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2.1: What We Looked At

  • Page ID
    123854
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    Equity, Diversity, and Inclusion in Book Selection

    During the 68 storytime programs we observed at 35 public libraries, librarians shared a total of 160 books; the number shared at each storytime ranged from one to five books . We analyzed the text and illustrations of each book with a coding scheme (modified from Crisp and colleagues’ 2016 study) that focused on seven aspects of diversity: (a) parallel populations; (b) categories of books; (c) gender of leading characters; (d) sexual identity; (e) disabilities, developmental differences, and chronic illnesses; (f) religion; and (g) language. For aspect (a), we coded books as representing one or more parallel populations if the text specifically referred to a character as belonging to a racial, ethnic, or cultural group that has been traditionally marginalized in the United States (e.g., African American/Black, American Indian or Alaska Native, Asian, etc.). For aspect (b), the book could be coded as one or more of these categories created by Crisp and colleagues (2016):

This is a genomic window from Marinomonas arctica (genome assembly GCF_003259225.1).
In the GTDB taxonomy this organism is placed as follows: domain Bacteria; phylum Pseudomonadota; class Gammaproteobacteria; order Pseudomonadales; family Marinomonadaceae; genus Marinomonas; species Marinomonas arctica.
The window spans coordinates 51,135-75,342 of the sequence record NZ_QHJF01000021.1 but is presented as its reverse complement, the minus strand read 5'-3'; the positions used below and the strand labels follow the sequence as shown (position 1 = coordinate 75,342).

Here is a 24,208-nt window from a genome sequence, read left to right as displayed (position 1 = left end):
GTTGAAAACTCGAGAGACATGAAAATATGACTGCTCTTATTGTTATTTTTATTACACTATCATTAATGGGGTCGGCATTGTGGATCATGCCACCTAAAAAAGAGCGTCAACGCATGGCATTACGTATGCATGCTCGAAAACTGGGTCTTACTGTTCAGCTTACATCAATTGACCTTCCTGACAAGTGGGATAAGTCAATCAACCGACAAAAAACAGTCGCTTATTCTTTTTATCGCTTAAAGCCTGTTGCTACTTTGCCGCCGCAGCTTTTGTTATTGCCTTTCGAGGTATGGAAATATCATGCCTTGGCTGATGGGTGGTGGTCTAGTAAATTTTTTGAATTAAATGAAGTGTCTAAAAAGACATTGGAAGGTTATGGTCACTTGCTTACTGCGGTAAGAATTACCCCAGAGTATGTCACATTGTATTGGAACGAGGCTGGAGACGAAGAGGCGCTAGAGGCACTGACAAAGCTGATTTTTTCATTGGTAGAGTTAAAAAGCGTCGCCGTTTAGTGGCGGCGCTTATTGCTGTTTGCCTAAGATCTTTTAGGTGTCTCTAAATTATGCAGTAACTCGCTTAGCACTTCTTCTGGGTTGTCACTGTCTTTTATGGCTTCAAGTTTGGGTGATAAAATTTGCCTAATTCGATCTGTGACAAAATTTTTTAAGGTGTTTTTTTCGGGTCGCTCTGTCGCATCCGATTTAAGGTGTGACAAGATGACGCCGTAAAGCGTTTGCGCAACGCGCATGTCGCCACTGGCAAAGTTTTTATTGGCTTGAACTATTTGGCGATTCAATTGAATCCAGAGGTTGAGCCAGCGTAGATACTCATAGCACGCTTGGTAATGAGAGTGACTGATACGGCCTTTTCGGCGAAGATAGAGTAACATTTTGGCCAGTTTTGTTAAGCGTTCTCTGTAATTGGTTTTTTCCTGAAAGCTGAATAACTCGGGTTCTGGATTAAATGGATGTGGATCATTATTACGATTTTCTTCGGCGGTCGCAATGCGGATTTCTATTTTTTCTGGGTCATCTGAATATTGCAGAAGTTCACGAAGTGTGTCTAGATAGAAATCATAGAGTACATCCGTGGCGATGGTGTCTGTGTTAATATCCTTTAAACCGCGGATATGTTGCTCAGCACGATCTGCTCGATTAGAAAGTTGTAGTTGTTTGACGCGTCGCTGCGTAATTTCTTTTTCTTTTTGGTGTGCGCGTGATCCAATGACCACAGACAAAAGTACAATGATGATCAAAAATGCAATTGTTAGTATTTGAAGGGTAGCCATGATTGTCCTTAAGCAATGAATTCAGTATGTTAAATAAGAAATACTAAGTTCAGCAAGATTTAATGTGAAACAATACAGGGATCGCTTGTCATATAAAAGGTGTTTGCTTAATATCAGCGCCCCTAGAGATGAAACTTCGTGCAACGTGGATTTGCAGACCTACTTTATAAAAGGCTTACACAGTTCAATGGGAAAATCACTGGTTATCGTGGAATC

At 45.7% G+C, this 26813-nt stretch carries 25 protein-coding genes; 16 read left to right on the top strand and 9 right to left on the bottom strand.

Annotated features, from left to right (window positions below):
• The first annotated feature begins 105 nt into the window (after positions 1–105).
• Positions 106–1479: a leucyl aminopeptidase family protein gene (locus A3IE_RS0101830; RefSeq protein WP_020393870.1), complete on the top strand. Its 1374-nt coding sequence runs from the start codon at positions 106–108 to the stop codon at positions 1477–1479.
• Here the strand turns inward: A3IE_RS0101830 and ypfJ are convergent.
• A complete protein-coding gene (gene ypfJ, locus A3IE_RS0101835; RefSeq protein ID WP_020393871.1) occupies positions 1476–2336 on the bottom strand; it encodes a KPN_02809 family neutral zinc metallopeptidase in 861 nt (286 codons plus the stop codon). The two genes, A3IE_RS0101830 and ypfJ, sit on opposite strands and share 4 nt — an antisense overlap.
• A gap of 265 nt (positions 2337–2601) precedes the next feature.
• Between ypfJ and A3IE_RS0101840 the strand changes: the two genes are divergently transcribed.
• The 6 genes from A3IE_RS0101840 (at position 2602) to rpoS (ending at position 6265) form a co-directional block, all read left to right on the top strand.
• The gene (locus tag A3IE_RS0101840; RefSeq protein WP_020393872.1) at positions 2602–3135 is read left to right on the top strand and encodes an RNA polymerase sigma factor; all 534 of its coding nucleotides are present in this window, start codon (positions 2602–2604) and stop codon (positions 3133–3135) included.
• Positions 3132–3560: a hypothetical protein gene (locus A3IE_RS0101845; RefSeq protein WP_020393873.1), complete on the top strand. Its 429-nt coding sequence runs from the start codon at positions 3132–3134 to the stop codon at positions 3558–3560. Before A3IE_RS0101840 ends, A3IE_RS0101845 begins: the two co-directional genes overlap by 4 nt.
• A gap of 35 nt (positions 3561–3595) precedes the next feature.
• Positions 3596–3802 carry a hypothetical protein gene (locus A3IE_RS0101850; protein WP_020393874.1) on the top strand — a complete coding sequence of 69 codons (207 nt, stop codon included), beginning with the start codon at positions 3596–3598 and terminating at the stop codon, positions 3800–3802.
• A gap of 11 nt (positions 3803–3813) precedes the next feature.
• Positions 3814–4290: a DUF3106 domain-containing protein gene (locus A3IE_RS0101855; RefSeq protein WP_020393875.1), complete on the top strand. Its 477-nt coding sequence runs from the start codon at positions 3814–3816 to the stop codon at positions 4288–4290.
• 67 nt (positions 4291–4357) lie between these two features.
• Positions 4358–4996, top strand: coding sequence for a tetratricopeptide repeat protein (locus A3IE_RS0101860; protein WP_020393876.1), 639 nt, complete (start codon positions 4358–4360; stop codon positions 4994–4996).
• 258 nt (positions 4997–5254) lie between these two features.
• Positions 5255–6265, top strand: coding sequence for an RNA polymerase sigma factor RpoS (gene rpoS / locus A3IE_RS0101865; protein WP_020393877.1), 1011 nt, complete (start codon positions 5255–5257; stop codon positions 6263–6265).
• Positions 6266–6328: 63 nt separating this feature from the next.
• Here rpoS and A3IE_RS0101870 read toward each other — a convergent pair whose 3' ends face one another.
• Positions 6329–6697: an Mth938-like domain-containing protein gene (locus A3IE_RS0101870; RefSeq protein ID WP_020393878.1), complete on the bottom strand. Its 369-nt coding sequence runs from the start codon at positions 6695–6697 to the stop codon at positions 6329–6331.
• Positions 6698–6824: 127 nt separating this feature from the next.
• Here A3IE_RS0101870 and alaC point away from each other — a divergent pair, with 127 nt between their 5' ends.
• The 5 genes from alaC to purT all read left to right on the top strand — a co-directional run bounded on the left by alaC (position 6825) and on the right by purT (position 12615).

• melting pot: depicting characters with a variety of visible identities without expressly acknowledging difference
    • social conscience: promoting acceptance/and or tolerance of diverse groups
    • culturally conscious: purposefully representing the experiences of a character from a traditionally underrepresented or marginalized group.

    For aspects (c) and (g), we analyzed the text of the book. For aspects (d), (e), and (f), we considered both the text and illustrations. Additionally, we categorized the books according to type of main character (i.e., person, animal, etc.) or subject for nonfiction books.

    Book Content with a School Readiness Focus

    In addition to examining the books used by librarians in the storytimes we observed, we examined a random sampling of recommended books from six popular online resources for storytimes: Esther Storytime, Jbrary, MCLS kids, Silly Librarian, Storytime Katie, and Storytime Secrets. Using Worldcat data for the titles, abstracts, and subject terms of 429 books, we used text mining techniques to analyze the books’ key concepts, genres, topics, and emotional aspects.


    2.1: What We Looked At is shared under a not declared license and was authored, remixed, and/or curated by LibreTexts.

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